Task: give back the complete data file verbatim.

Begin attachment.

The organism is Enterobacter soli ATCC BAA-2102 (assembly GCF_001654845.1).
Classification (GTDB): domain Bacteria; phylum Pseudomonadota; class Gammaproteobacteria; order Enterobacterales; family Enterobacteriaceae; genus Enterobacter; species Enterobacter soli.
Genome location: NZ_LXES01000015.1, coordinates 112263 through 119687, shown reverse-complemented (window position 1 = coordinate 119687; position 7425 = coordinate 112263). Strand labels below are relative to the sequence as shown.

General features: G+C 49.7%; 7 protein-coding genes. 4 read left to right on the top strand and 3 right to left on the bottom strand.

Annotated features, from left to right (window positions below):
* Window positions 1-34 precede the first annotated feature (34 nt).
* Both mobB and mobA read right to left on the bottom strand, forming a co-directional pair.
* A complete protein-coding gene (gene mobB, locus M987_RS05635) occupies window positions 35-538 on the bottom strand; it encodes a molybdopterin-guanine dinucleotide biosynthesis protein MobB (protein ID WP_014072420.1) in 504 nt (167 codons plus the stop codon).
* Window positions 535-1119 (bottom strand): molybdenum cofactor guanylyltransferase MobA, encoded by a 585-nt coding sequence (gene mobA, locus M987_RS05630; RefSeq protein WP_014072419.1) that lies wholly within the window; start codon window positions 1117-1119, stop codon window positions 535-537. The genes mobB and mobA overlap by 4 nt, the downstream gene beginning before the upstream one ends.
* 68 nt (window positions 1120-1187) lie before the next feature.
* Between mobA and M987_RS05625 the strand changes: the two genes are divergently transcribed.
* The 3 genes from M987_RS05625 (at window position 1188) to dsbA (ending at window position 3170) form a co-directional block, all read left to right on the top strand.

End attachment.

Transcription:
The organism is Enterobacter soli ATCC BAA-2102 (assembly GCF_001654845.1).
Classification (GTDB): domain Bacteria; phylum Pseudomonadota; class Gammaproteobacteria; order Enterobacterales; family Enterobacteriaceae; genus Enterobacter; species Enterobacter soli.
Genome location: NZ_LXES01000015.1, coordinates 112263 through 119687, shown reverse-complemented (window position 1 = coordinate 119687; position 7425 = coordinate 112263). Strand labels below are relative to the sequence as shown.

General features: G+C 49.7%; 7 protein-coding genes. 4 read left to right on the top strand and 3 right to left on the bottom strand.

Annotated features, from left to right (window positions below):
* Window positions 1-34 precede the first annotated feature (34 nt).
* Both mobB and mobA read right to left on the bottom strand, forming a co-directional pair.
* A complete protein-coding gene (gene mobB, locus M987_RS05635) occupies window positions 35-538 on the bottom strand; it encodes a molybdopterin-guanine dinucleotide biosynthesis protein MobB (protein ID WP_014072420.1) in 504 nt (167 codons plus the stop codon).
* Window positions 535-1119 (bottom strand): molybdenum cofactor guanylyltransferase MobA, encoded by a 585-nt coding sequence (gene mobA, locus M987_RS05630; RefSeq protein WP_014072419.1) that lies wholly within the window; start codon window positions 1117-1119, stop codon window positions 535-537. The genes mobB and mobA overlap by 4 nt, the downstream gene beginning before the upstream one ends.
* 68 nt (window positions 1120-1187) lie before the next feature.
* Between mobA and M987_RS05625 the strand changes: the two genes are divergently transcribed.
* The 3 genes from M987_RS05625 (at window position 1188) to dsbA (ending at window position 3170) form a co-directional block, all read left to right on the top strand.